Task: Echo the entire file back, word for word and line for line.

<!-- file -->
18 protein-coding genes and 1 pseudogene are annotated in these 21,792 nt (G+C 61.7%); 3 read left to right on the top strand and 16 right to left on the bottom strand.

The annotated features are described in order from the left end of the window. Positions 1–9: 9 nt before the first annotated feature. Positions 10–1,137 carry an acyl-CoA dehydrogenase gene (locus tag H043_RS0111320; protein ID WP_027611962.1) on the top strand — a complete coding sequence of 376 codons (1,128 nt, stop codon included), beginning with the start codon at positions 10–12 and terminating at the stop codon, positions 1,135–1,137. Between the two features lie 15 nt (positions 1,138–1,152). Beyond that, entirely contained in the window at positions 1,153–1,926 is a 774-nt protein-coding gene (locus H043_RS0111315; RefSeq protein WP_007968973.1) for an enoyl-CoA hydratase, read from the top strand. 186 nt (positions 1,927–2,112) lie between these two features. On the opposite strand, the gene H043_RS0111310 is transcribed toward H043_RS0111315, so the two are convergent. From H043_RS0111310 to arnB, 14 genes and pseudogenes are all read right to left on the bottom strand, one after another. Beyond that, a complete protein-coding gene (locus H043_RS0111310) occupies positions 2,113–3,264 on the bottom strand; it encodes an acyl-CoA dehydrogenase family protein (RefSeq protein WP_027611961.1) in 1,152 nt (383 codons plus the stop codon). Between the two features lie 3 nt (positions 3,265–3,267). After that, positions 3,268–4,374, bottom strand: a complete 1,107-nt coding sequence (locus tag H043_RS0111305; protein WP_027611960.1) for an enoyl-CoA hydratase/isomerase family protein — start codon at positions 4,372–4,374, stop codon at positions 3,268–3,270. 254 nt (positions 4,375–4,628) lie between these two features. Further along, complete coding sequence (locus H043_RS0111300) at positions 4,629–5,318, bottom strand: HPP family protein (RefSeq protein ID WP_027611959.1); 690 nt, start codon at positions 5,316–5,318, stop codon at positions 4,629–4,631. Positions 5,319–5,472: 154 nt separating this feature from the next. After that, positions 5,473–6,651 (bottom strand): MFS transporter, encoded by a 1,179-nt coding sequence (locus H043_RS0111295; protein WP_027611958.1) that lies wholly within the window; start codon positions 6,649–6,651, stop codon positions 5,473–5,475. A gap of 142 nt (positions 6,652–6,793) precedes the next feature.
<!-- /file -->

18 protein-coding genes and 1 pseudogene are annotated in these 21,792 nt (G+C 61.7%); 3 read left to right on the top strand and 16 right to left on the bottom strand.

The annotated features are described in order from the left end of the window. Positions 1–9: 9 nt before the first annotated feature. Positions 10–1,137 carry an acyl-CoA dehydrogenase gene (locus tag H043_RS0111320; protein ID WP_027611962.1) on the top strand — a complete coding sequence of 376 codons (1,128 nt, stop codon included), beginning with the start codon at positions 10–12 and terminating at the stop codon, positions 1,135–1,137. Between the two features lie 15 nt (positions 1,138–1,152). Beyond that, entirely contained in the window at positions 1,153–1,926 is a 774-nt protein-coding gene (locus H043_RS0111315; RefSeq protein WP_007968973.1) for an enoyl-CoA hydratase, read from the top strand. 186 nt (positions 1,927–2,112) lie between these two features. On the opposite strand, the gene H043_RS0111310 is transcribed toward H043_RS0111315, so the two are convergent. From H043_RS0111310 to arnB, 14 genes and pseudogenes are all read right to left on the bottom strand, one after another. Beyond that, a complete protein-coding gene (locus H043_RS0111310) occupies positions 2,113–3,264 on the bottom strand; it encodes an acyl-CoA dehydrogenase family protein (RefSeq protein WP_027611961.1) in 1,152 nt (383 codons plus the stop codon). Between the two features lie 3 nt (positions 3,265–3,267). After that, positions 3,268–4,374, bottom strand: a complete 1,107-nt coding sequence (locus tag H043_RS0111305; protein WP_027611960.1) for an enoyl-CoA hydratase/isomerase family protein — start codon at positions 4,372–4,374, stop codon at positions 3,268–3,270. 254 nt (positions 4,375–4,628) lie between these two features. Further along, complete coding sequence (locus H043_RS0111300) at positions 4,629–5,318, bottom strand: HPP family protein (RefSeq protein ID WP_027611959.1); 690 nt, start codon at positions 5,316–5,318, stop codon at positions 4,629–4,631. Positions 5,319–5,472: 154 nt separating this feature from the next. After that, positions 5,473–6,651 (bottom strand): MFS transporter, encoded by a 1,179-nt coding sequence (locus H043_RS0111295; protein WP_027611958.1) that lies wholly within the window; start codon positions 6,649–6,651, stop codon positions 5,473–5,475. A gap of 142 nt (positions 6,652–6,793) precedes the next feature.